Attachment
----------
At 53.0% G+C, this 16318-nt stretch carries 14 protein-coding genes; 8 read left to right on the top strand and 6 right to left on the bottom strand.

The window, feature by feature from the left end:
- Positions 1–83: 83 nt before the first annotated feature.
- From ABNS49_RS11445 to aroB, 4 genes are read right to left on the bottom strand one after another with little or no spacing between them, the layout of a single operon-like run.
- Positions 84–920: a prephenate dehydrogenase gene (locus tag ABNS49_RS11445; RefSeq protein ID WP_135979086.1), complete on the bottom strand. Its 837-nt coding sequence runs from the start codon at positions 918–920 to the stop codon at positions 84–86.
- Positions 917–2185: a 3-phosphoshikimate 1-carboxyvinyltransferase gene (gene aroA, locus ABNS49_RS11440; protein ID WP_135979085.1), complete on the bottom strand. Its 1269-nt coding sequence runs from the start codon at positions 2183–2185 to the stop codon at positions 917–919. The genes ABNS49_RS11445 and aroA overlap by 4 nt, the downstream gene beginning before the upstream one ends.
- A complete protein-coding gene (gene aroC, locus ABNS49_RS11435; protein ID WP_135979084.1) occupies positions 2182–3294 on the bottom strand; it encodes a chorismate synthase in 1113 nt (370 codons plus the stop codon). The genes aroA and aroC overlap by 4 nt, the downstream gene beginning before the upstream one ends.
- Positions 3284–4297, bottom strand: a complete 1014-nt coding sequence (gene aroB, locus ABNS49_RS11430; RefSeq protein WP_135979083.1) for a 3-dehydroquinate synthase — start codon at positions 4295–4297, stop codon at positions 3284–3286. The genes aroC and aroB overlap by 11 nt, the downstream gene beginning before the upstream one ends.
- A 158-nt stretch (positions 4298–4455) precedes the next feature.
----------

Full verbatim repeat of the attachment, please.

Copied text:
At 53.0% G+C, this 16318-nt stretch carries 14 protein-coding genes; 8 read left to right on the top strand and 6 right to left on the bottom strand.

The window, feature by feature from the left end:
- Positions 1–83: 83 nt before the first annotated feature.
- From ABNS49_RS11445 to aroB, 4 genes are read right to left on the bottom strand one after another with little or no spacing between them, the layout of a single operon-like run.
- Positions 84–920: a prephenate dehydrogenase gene (locus tag ABNS49_RS11445; RefSeq protein ID WP_135979086.1), complete on the bottom strand. Its 837-nt coding sequence runs from the start codon at positions 918–920 to the stop codon at positions 84–86.
- Positions 917–2185: a 3-phosphoshikimate 1-carboxyvinyltransferase gene (gene aroA, locus ABNS49_RS11440; protein ID WP_135979085.1), complete on the bottom strand. Its 1269-nt coding sequence runs from the start codon at positions 2183–2185 to the stop codon at positions 917–919. The genes ABNS49_RS11445 and aroA overlap by 4 nt, the downstream gene beginning before the upstream one ends.
- A complete protein-coding gene (gene aroC, locus ABNS49_RS11435; protein ID WP_135979084.1) occupies positions 2182–3294 on the bottom strand; it encodes a chorismate synthase in 1113 nt (370 codons plus the stop codon). The genes aroA and aroC overlap by 4 nt, the downstream gene beginning before the upstream one ends.
- Positions 3284–4297, bottom strand: a complete 1014-nt coding sequence (gene aroB, locus ABNS49_RS11430; RefSeq protein WP_135979083.1) for a 3-dehydroquinate synthase — start codon at positions 4295–4297, stop codon at positions 3284–3286. The genes aroC and aroB overlap by 11 nt, the downstream gene beginning before the upstream one ends.
- A 158-nt stretch (positions 4298–4455) precedes the next feature.